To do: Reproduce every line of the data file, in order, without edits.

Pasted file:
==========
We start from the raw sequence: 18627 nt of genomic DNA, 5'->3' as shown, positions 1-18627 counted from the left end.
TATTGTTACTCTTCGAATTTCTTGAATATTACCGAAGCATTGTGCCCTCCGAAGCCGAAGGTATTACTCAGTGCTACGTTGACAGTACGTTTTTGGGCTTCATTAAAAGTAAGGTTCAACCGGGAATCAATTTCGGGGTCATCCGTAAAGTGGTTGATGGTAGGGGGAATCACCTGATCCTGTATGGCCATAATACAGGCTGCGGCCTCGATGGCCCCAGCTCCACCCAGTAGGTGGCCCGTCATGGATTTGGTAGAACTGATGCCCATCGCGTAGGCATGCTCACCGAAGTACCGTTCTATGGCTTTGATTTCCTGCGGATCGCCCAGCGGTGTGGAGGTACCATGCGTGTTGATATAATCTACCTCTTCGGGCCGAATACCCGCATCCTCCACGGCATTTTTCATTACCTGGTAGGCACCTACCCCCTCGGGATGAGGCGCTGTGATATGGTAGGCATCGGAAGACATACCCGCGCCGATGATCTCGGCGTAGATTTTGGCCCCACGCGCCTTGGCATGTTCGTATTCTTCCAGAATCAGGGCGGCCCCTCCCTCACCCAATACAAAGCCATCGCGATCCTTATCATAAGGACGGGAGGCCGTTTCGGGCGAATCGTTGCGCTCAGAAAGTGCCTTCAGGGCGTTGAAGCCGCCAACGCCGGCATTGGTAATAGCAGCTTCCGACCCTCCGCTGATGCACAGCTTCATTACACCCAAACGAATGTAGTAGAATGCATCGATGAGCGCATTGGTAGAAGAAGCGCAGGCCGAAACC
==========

We start from the raw sequence: 18627 nt of genomic DNA, 5'->3' as shown, positions 1-18627 counted from the left end.
TATTGTTACTCTTCGAATTTCTTGAATATTACCGAAGCATTGTGCCCTCCGAAGCCGAAGGTATTACTCAGTGCTACGTTGACAGTACGTTTTTGGGCTTCATTAAAAGTAAGGTTCAACCGGGAATCAATTTCGGGGTCATCCGTAAAGTGGTTGATGGTAGGGGGAATCACCTGATCCTGTATGGCCATAATACAGGCTGCGGCCTCGATGGCCCCAGCTCCACCCAGTAGGTGGCCCGTCATGGATTTGGTAGAACTGATGCCCATCGCGTAGGCATGCTCACCGAAGTACCGTTCTATGGCTTTGATTTCCTGCGGATCGCCCAGCGGTGTGGAGGTACCATGCGTGTTGATATAATCTACCTCTTCGGGCCGAATACCCGCATCCTCCACGGCATTTTTCATTACCTGGTAGGCACCTACCCCCTCGGGATGAGGCGCTGTGATATGGTAGGCATCGGAAGACATACCCGCGCCGATGATCTCGGCGTAGATTTTGGCCCCACGCGCCTTGGCATGTTCGTATTCTTCCAGAATCAGGGCGGCCCCTCCCTCACCCAATACAAAGCCATCGCGATCCTTATCATAAGGACGGGAGGCCGTTTCGGGCGAATCGTTGCGCTCAGAAAGTGCCTTCAGGGCGTTGAAGCCGCCAACGCCGGCATTGGTAATAGCAGCTTCCGACCCTCCGCTGATGCACAGCTTCATTACACCCAAACGAATGTAGTAGAATGCATCGATGAGCGCATTGGTAGAAGAAGCGCAGGCCGAAACC